Building consent application documents must specifically state the means of compliance for relevant Building Code provisions.
The drawings and specifications must clearly set out how compliance is to be achieved. This means they must show clearly and in detail:
- full compliance with an Acceptable Solution, or
- how compliance is achieved using a Verification Method, or
- if an alternative method is proposed, how the Building Code’s specific performance requirements are being met – if producer statements are part of the solution, they must be supplied. If the BCA believes that the proposal will be Code compliant, it is consented as an Alternative Solution.
It is not sufficient just to reference a New Zealand standard (such as NZS 3604) or an Acceptable Solution or cite manufacturers' recommendations without being specific about which option is being used and how it will be implemented. (If this is done, even if the BCA approves the plans, subsequent supervision may be inadequate, raising the risk of building failure down the track.)
The following information should also accompany the building consent application, even if it does not form part of the building contract:
- Documentation about the reasonable practicality of achieving full compliance for existing buildings (other than single residential).
- Wind zone assessment (unless provided by the territorial authority in the PIM).
- Weathertightness risk assessment (the risk matrix of Acceptable Solution E2/AS1 is a useful starting point to highlight the risk areas of the design. Further risk analysis is required where the building is outside the scope of E2/AS1).
Documentation that is sometimes missing from building consent applications:
- Information as to why it is not practicable to achieve full compliance for existing buildings with respect to Building Code performance triggered for upgrade.
- Wind zone assessment where there is no territorial authority assessment or the site has been assessed as specific design. Buildings on a site with wind speeds in excess of 55 m/sec (extra high) will need all structure specifically designed, and special consideration of all cladding including the design of window and door joinery – such buildings fall outside the scope of many Acceptable Solutions.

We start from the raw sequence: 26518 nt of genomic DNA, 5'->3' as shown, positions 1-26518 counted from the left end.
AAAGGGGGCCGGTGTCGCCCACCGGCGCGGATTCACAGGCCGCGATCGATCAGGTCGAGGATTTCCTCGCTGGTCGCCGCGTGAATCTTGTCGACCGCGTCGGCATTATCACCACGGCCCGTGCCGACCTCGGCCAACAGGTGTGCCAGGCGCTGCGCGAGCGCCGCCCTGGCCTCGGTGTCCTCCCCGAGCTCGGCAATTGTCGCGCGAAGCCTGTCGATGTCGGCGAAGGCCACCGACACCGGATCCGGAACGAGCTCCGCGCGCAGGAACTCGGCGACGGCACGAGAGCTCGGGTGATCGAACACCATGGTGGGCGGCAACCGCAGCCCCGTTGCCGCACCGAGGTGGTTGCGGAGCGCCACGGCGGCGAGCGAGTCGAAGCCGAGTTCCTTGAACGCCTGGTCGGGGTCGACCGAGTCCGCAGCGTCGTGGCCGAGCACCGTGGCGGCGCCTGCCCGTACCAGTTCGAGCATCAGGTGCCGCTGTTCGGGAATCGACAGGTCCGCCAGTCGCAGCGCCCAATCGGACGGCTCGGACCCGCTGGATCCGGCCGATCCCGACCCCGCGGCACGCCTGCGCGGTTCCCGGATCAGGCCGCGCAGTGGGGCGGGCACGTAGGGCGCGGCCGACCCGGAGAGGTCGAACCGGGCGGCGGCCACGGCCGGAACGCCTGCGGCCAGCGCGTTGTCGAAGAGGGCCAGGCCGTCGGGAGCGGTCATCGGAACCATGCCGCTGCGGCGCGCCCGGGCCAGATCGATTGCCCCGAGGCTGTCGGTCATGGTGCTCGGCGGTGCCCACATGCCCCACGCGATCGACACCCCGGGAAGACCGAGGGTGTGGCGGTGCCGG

- Weathertightness risk assessment – the E2/AS1 risk matrix is only applicable for buildings on sites with a wind speed of up to 55 m/sec and within the scope of E2/AS1.
- Producer statements and other information that support a claim for Building Code compliance where there is an Alternative Solution. This is particularly common where the proposal is a variation on an Acceptable Solution detail or the site conditions fall outside the scope of the Acceptable Solutions.
- Details and location of specified systems and procedures for their inspection and maintenance.
The Building Act requires BCAs to decide that the building as built complies with the building consent before a Code compliance certificate can be issued. The BCA must also keep accurate records of the construction.
Both these requirements have implications for the recording and approval of variations from the approved consent documents during construction. Where the change is not significant to compliance with the Building Code, the BCA may be willing to informally record the change on the site records. Otherwise, a formal amendment to the building consent will need to be approved by the BCA.
Updated: 30 October 2015